Two years ago a longtime friend invited me into a romance.

Love has always been a complicated thing for me. Historically I have avoided it. Friends would accuse me of being too picky, and although I couldn’t disagree, it was an unconscious survival strategy. Sometimes when I travelled I’d have a brief sexual encounter to fill my need for human connection, safe in a timeline that avoided any longing beyond the time it took me to get back home and into routine.

My family of origin is broken—very broken. I come from a long line of heartache, which is a conclusion I have crafted from the innate ways I have run from vulnerability of any kind, all my life. I didn’t have to learn this from anyone, I believe I came into this world with the stains of ancestral pain throughout my body. So when my friend asked me to risk my heart, I stood with great trepidation, at the crossroads of potential. It could have gone either way: unbearable pleasure or pain. It was both.

I immediately said no. But I’m a middle aged woman with the heart of a child. The woman inside wanted to experience the love being offered by this friend, and she trusted him. The child wanted it more, and trusted him more. It took me several months to come around, but I did and the reward was immediate. Our physical compatibility was undeniable and we poured our bodies into one another with complete abandon. 

It’s not the first time I have confused sex with love.

Quickly and wordlessly he was unable, or unwilling, to show up for the emotional side of me. I was starving for affection, perhaps starving for my family’s lineage of missed connection, so I stuffed down my hurt and showed up for the crumbs of love anytime they were tossed my way. Those crumbs were the richest most decadent treats, and I would savour the aftertaste far beyond the time of consumption. The longing that followed was a bottomless pit. I would spend weeks at time in the damp cold dark stink of abandonment, but I’d be ready anytime he tossed down his rope, in hopes that this time, I would be brought to safety.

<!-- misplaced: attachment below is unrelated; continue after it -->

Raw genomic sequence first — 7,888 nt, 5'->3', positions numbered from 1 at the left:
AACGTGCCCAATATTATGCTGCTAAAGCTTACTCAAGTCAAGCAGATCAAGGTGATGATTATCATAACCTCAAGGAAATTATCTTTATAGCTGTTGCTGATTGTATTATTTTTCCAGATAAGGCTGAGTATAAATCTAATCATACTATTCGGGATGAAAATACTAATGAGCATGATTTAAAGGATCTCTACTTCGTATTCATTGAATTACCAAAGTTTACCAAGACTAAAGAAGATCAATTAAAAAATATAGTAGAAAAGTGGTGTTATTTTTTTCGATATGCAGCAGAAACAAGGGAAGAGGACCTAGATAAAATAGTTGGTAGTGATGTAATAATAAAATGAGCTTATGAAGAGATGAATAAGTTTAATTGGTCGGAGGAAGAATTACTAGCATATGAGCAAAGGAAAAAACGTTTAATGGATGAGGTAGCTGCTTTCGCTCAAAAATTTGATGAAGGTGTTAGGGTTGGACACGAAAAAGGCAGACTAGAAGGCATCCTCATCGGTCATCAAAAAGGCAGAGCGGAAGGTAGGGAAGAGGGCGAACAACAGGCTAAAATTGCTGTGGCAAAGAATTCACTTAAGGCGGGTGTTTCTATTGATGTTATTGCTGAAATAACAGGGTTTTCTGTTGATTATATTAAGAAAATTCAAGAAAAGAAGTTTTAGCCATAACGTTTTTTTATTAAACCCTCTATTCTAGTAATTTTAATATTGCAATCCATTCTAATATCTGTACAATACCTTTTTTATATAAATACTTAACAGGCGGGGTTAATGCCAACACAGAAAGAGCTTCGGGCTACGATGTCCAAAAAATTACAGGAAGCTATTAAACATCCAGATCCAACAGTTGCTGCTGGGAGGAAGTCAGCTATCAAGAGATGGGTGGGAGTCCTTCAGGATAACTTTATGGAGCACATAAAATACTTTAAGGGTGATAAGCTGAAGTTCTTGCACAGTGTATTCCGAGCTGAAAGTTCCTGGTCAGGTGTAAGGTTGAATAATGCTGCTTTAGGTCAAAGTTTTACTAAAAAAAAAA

Somehow I blinked and two years had gone by. Two years waiting for him to fully arrive. Two years blind to my own worth. Two years hoping that this friend was not actually doing this to me. Fuck.

I have blamed myself for every part of it. Why did I take the chance. Why didn’t I demand more. Why didn’t I walk away. Why didn’t I protect and value the fierce woman I was, and am. 

They say the first heartache is the worst. I always took this to mean the first venture into chosen love, but my perspective has shifted. Like many of us, my first love happened at home in my family. I have spent my life chasing down that familiar dysfunctional dynamic, in hopes of having it play out differently. This one—my friend—has been the hardest loss. Because it was a cruel disregard for the soft parts of me that I so willingly surrendered.

Don’t get me wrong, I have learned a great deal from this. I am empowered by the further healing of my old wounds. Wounds that had to be scratched and brought to the surface anew. I am reminded of my worth. But perhaps the biggest take-away is the realization that I have allowed toxic positivity to gag me for much too long. The ability to extract the lesson, and reason with my pain—in order not to feel it—has kept me from truly healing some very real hurts.

I am in a deep deep place of feeling right now. I hate it. but I am going to rest here for a bit and see what I can burn away with this fire.

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